Sox2 modulation increases naïve pluripotency plasticity.

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Tremble, Kathryn C 
Stirparo, Giuliano G 
Bates, Lawrence E 
Maskalenka, Katsiaryna 
Stuart, Hannah T 

Induced pluripotency provides a tool to explore mechanisms underlying establishment, maintenance, and differentiation of naive pluripotent stem cells (nPSCs). Here, we report that self-renewal of nPSCs requires minimal Sox2 expression (Sox2-low). Sox2-low nPSCs do not show impaired neuroectoderm specification and differentiate efficiently in vitro into all embryonic germ lineages. Strikingly, upon the removal of self-renewing cues Sox2-low nPSCs differentiate into both embryonic and extraembryonic cell fates in vitro and in vivo. This differs from previous studies which only identified conditions that allowed cells to differentiate to one fate or the other. At the single-cell level self-renewing Sox2-low nPSCs exhibit a naive molecular signature. However, they display a nearer trophoblast identity than controls and decreased ability of Oct4 to bind naïve-associated regulatory sequences. In sum, this work defines wild-type levels of Sox2 as a restrictor of developmental potential and suggests perturbation of naive network as a mechanism to increase cell plasticity.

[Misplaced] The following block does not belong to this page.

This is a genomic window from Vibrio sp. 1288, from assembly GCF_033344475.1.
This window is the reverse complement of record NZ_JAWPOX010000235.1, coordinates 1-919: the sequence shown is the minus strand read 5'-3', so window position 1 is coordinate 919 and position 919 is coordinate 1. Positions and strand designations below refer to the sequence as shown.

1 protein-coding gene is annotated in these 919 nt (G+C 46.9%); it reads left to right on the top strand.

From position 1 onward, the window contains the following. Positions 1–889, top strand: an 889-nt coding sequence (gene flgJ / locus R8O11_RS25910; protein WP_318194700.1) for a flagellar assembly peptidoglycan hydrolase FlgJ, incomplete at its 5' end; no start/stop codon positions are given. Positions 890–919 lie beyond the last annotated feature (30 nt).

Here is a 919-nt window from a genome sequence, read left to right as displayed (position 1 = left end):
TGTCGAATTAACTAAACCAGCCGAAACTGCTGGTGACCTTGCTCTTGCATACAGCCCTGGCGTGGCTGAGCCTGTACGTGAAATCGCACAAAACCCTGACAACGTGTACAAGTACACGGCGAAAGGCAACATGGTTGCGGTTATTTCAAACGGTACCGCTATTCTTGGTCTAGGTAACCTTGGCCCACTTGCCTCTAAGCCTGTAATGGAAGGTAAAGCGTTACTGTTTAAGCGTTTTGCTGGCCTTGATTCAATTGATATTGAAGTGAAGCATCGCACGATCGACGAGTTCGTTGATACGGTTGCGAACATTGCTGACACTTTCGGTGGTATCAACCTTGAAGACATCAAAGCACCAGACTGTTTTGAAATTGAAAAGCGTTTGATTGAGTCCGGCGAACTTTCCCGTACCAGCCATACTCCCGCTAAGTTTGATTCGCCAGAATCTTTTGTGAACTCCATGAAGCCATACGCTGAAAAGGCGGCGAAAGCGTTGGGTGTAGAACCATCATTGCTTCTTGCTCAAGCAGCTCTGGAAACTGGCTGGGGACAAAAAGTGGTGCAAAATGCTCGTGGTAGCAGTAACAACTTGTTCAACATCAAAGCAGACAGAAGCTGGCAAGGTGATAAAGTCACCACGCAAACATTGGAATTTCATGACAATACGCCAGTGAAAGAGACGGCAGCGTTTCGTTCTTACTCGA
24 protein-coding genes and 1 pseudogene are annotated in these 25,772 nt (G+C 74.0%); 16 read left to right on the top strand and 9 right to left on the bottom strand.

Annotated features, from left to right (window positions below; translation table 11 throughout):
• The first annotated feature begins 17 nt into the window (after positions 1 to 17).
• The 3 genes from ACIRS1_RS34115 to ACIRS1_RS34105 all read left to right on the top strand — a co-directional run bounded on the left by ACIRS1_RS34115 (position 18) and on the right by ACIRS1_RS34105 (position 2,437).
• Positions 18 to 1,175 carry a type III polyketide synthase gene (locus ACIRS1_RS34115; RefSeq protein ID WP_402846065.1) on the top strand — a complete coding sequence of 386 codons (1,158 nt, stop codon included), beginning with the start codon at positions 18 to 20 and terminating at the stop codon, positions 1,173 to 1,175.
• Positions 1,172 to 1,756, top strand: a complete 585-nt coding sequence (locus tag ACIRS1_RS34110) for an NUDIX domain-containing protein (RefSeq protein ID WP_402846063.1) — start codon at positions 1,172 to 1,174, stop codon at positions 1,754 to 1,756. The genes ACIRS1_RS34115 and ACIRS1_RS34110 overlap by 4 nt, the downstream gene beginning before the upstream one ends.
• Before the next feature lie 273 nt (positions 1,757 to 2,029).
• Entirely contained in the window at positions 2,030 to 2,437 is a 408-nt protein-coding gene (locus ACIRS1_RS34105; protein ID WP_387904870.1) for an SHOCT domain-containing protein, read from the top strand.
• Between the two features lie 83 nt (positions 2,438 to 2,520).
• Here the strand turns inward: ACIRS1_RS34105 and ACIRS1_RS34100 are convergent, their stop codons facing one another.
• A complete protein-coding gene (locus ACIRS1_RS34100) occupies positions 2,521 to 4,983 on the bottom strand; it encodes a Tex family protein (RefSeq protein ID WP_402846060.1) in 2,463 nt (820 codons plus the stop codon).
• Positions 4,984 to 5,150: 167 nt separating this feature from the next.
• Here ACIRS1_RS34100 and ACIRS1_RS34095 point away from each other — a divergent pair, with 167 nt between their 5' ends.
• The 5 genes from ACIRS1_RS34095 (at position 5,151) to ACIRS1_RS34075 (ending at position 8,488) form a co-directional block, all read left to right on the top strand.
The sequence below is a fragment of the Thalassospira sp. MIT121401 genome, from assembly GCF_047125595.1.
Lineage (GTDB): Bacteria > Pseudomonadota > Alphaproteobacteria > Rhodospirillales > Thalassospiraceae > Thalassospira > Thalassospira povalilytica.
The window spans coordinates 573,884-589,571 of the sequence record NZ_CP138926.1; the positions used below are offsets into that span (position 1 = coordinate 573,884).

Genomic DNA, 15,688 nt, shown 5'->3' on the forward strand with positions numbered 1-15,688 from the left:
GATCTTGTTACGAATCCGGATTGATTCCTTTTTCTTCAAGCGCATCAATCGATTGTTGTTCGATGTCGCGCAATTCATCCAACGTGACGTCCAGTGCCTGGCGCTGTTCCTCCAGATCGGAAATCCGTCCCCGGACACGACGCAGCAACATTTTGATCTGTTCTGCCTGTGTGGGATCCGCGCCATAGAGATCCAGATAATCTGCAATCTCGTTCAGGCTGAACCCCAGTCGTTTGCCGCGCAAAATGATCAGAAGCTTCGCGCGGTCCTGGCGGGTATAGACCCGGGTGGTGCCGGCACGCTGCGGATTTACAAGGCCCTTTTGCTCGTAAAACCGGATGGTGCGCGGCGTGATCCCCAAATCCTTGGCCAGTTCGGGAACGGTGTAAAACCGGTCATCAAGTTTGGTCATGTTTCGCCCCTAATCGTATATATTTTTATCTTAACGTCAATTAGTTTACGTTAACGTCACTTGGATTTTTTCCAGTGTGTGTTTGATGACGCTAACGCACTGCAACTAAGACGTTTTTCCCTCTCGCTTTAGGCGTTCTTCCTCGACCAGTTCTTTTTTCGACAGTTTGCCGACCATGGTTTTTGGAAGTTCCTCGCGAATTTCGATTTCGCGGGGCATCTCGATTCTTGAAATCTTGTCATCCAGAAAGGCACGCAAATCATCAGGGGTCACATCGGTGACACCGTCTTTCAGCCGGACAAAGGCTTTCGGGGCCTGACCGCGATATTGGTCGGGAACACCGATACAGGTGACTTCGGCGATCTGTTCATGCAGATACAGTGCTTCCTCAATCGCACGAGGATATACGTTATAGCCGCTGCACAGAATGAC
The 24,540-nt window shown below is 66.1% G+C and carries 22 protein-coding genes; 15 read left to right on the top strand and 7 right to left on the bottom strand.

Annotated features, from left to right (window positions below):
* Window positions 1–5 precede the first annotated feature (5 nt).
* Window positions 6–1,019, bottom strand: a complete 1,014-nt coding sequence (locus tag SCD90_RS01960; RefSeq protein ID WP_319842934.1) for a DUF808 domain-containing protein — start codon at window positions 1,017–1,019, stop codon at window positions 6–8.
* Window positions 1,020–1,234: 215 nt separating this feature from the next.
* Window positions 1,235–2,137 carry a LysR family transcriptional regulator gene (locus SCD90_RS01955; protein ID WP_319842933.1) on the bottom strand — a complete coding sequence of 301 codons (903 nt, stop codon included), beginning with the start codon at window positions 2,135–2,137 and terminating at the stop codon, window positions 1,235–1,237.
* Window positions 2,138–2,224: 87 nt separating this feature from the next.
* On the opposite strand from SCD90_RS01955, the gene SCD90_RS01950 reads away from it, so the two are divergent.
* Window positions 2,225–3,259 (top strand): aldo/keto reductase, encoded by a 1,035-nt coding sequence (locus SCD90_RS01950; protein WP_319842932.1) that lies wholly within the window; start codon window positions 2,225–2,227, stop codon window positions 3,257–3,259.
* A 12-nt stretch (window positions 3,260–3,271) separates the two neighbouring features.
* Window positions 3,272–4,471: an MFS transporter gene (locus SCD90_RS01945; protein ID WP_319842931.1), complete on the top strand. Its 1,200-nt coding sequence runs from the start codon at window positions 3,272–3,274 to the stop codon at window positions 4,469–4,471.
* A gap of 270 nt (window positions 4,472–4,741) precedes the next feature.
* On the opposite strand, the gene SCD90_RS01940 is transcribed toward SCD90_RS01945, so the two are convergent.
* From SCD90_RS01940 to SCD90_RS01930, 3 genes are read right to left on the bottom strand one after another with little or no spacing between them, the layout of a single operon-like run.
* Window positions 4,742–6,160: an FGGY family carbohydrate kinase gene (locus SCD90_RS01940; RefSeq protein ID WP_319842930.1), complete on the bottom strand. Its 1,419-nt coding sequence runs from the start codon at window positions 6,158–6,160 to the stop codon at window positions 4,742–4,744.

Biological Sciences, Cell Biology, Stem Cells Research
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Elsevier BV
Wellcome Trust (101861/Z/13/Z)
European Research Council (639050)
Medical Research Council (MR/R017735/1)
Biotechnology and Biological Sciences Research Council (BB/R018588/1)
Medical Research Council (MC_PC_17230)
We thank Yael Costa for critical reading of the manuscript. Peter Humphreys for assistance with imaging. William Mansfield for blastocyst injections. This study was supported by a Wellcome Trust Fellowship (WT101861) to J.C.R.S. B.K.K is supported by a European Research Council grant (639050). K.M. is a recipient of a Darwin Trust of Edinburgh Ph.D. studentship. K.T. is a recipient of a MRC Ph.D. studentship. H.T.S. and L.E.B. were supported by BBSRC and MRC research grants, BB/R018588/1 and MR/R017735/1 respectively. G.G.S. is funded by BBSRC research grant RG53615.